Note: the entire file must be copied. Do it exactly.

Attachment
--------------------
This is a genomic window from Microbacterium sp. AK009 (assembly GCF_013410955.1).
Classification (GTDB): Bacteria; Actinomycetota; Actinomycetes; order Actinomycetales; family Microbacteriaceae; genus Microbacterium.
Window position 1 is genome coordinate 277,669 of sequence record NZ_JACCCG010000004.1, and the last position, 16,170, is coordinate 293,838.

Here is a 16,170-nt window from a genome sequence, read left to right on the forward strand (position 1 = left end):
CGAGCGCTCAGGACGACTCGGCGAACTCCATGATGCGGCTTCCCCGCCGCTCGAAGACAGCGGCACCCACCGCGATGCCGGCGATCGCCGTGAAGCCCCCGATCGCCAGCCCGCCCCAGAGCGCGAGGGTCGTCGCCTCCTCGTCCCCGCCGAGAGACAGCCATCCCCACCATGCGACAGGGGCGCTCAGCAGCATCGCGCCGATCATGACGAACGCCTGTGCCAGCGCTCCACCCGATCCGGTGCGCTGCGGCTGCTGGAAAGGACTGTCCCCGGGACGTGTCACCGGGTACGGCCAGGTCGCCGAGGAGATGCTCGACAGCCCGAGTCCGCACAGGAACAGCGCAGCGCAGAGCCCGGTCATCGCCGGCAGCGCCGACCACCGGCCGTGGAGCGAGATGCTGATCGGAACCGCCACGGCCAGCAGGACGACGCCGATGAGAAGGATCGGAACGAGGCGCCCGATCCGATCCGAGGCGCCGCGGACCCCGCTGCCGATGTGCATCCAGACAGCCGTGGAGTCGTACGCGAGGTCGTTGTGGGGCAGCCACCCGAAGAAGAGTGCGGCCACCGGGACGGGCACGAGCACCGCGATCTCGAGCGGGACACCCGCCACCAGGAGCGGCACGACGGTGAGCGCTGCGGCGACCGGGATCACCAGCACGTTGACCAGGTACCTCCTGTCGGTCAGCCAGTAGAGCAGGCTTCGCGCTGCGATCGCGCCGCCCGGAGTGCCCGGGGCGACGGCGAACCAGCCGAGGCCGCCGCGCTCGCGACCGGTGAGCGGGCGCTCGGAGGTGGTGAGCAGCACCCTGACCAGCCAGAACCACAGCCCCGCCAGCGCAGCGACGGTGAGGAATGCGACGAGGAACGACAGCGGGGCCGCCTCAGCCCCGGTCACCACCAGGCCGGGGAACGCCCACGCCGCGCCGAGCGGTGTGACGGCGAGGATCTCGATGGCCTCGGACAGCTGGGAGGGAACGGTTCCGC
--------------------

This is a genomic window from Microbacterium sp. AK009 (assembly GCF_013410955.1).
Classification (GTDB): Bacteria; Actinomycetota; Actinomycetes; order Actinomycetales; family Microbacteriaceae; genus Microbacterium.
Window position 1 is genome coordinate 277,669 of sequence record NZ_JACCCG010000004.1, and the last position, 16,170, is coordinate 293,838.

Here is a 16,170-nt window from a genome sequence, read left to right on the forward strand (position 1 = left end):
CGAGCGCTCAGGACGACTCGGCGAACTCCATGATGCGGCTTCCCCGCCGCTCGAAGACAGCGGCACCCACCGCGATGCCGGCGATCGCCGTGAAGCCCCCGATCGCCAGCCCGCCCCAGAGCGCGAGGGTCGTCGCCTCCTCGTCCCCGCCGAGAGACAGCCATCCCCACCATGCGACAGGGGCGCTCAGCAGCATCGCGCCGATCATGACGAACGCCTGTGCCAGCGCTCCACCCGATCCGGTGCGCTGCGGCTGCTGGAAAGGACTGTCCCCGGGACGTGTCACCGGGTACGGCCAGGTCGCCGAGGAGATGCTCGACAGCCCGAGTCCGCACAGGAACAGCGCAGCGCAGAGCCCGGTCATCGCCGGCAGCGCCGACCACCGGCCGTGGAGCGAGATGCTGATCGGAACCGCCACGGCCAGCAGGACGACGCCGATGAGAAGGATCGGAACGAGGCGCCCGATCCGATCCGAGGCGCCGCGGACCCCGCTGCCGATGTGCATCCAGACAGCCGTGGAGTCGTACGCGAGGTCGTTGTGGGGCAGCCACCCGAAGAAGAGTGCGGCCACCGGGACGGGCACGAGCACCGCGATCTCGAGCGGGACACCCGCCACCAGGAGCGGCACGACGGTGAGCGCTGCGGCGACCGGGATCACCAGCACGTTGACCAGGTACCTCCTGTCGGTCAGCCAGTAGAGCAGGCTTCGCGCTGCGATCGCGCCGCCCGGAGTGCCCGGGGCGACGGCGAACCAGCCGAGGCCGCCGCGCTCGCGACCGGTGAGCGGGCGCTCGGAGGTGGTGAGCAGCACCCTGACCAGCCAGAACCACAGCCCCGCCAGCGCAGCGACGGTGAGGAATGCGACGAGGAACGACAGCGGGGCCGCCTCAGCCCCGGTCACCACCAGGCCGGGGAACGCCCACGCCGCGCCGAGCGGTGTGACGGCGAGGATCTCGATGGCCTCGGACAGCTGGGAGGGAACGGTTCCGC